After World War II, with the advent of the Labour Government in Britain, considerable emphasis was placed on education and a system of selection for entry into secondary schools was established based on the ranking of performance at an examination at age 11 (the 11-plus or Common Entrance examination). This was intended to allow students from all classes of society to be able to attend the best schools if they performed well at this examination. This resulted in the creaming off of the students who performed best to attend the Grammar schools and the rest to attend Secondary Modern schools. It is this system of meritocracy that we followed in Trinidad and Tobago. In this country the Common Entrance resulted in creaming off of the better performing students into so-called “prestige schools ” and the rest into five-year schools or Junior Secondary schools perceived to be of lower quality.

Free fruit 'a success' in Scottish schools

by Guardian, December 29, 2005

The Scottish executive today claimed success with their healthy eating plan for schoolchildren - saying that pupils who receive a daily dose of free fruit are more likely to eat their veggies at lunchtime.

Five and six-year-olds in Scotland now receive a daily piece of fruit for free - and a survey by the executive shows it is encouraging them to switch to healthier snacks, and that more children are trying vegetables at lunchtime too.

90% of schoolworkers surveyed said giving primary one and two (five and six-year-old) pupils free fresh fruit was improving youngsters' eating habits, while 60% also said that pupils were eating more fresh fruit and vegetables at lunchtime, as a result of the scheme.

Education minister in the Scottish parliament, Peter Peacock, said: "Young people are enjoying healthier school meals, fresh fruit and water as part of their daily routine.

Call to test parent power change

by BBC, December 29, 2005

Plans to change the way parents become involved in the running of Scotland's schools should be piloted first to see if they work, the Tories have said.
The Scottish Schools (Parental Involvement) Bill would enable new parent councils to be established, with a wider focus than school boards.

The Scottish Tories warned that parents could lose their say over issues such as senior teaching staff appointments.

The Scottish Executive said the aim was to give parents more say, not less.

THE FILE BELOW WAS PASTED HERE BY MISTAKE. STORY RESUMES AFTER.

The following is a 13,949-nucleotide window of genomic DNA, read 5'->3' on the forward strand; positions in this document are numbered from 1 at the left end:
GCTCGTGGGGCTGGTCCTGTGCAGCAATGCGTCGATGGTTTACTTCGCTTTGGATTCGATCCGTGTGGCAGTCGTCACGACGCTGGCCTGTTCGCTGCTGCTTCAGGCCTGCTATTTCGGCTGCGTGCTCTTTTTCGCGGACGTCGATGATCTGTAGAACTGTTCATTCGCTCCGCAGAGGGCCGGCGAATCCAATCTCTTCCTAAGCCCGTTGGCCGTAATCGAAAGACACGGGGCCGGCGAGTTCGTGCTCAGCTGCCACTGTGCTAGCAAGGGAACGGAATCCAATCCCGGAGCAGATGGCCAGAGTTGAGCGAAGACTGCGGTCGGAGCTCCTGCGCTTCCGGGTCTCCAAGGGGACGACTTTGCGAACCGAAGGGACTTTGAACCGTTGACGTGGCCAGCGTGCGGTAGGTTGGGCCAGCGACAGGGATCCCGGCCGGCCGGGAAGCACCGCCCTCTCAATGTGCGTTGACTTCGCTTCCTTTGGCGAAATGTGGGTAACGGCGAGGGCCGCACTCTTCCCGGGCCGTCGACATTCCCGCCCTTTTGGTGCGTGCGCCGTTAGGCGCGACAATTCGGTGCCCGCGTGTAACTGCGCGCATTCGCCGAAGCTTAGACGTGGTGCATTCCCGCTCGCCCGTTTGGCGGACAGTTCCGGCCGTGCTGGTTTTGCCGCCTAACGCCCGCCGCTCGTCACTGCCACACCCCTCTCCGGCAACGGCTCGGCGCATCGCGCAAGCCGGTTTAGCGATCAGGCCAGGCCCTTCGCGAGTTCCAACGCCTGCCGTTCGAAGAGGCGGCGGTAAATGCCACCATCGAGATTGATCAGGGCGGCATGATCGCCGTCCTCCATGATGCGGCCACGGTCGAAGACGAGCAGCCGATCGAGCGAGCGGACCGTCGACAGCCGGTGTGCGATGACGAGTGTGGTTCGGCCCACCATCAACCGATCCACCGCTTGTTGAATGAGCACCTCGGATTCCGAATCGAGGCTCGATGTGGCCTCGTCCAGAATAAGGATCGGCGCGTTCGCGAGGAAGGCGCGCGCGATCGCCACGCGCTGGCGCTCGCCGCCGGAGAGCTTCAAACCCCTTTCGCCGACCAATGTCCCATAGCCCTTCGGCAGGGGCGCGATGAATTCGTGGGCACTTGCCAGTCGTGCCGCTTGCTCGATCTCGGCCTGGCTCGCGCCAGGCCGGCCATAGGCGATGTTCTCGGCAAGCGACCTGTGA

A spokeswoman said the executive was currently consulting on plans to boost parents' involvement in appointing senior teaching staff.

Pupils to be weighed in battle against obesity

by Daily Mail, December 29, 2005

Nurses hope to spot children who are becoming too fat by weighing and measuring them as they start primary school and again before they move up.

If a problem is identified, the youngsters will be given advice on healthier diets and exercise.

The Department of Health will issue guidance to primary care trusts next year on how to conduct the checks.

The move follows a 2004 White Paper aiming to halt the year-onyear increase in obesity among under-11s by 2010.

Infant industry

by Times, December 29, 2005

Nursery education is the forgotten element in the nation’s schooling. There are times when it is treated — by parents and schools alike — as something more akin to an extension of childcare than the earliest stage of what, for most, is now 15 years of formal learning; for many children, there are almost two decades from the first day in nursery to the last at university. Yet there is little doubt that exposure to books, words and their peers at the age of 3 will assist longer-term academic development. That is why the Government has sought to encourage an expansion of this sector — a drive that many in the middle classes have pre-empted by private payment.
There are areas of education where money both talks and delivers. This is, though, not one of them. For as we report today, the Government, in an unusual move, is proposing to subsidise directly the salaries of graduate nursery workers employed by private nurseries in an attempt to improve the quality of teaching. While the provision of state-funded nurseries has increased, the independent and voluntary element of this market has been, and probably will remain, dominant.

The quality of the education pro- vided here is, nonetheless, surprisingly indifferent. The best is excellent but substantial fees and superficially attractive facilities are no guarantee of intellectual stimulation. Most studies suggest that programmes offered to very young children by nurseries where the head teacher is a graduate and many staff members are also graduates are frequently superior to others in the hands of those without formal training. While it is the norm for state nurseries to be led by a graduate, this is rarely typical in private and voluntary institutions. Nor are such bodies inclined to recruit graduates as teachers, not least because of the extra expense.

‘It’sa real privilege and dream come true’

by Bucks, December 29, 2005

THE long-serving deputy head at the Royal Grammar School has been appointed headteacher to carry the school forward.

Roy Page, 55, from Ford Way, Downley, fought off stiff competition from 11 other candidates to replace out-going headmaster Tim Dingle.

He will take up his new role after the Easter break in April, when Mr Dingle travels to Argentina to become head of a college in Buenos Aires.

Having spent his entire working career with the school in Amersham Road since being appointed as a maths teacher in 1972, Mr Page said it was a huge honour to be put in charge.

He said: "It is a real privilege and a dream come true.

"This is one of the great schools in the country and I am looking forward to the challenges ahead."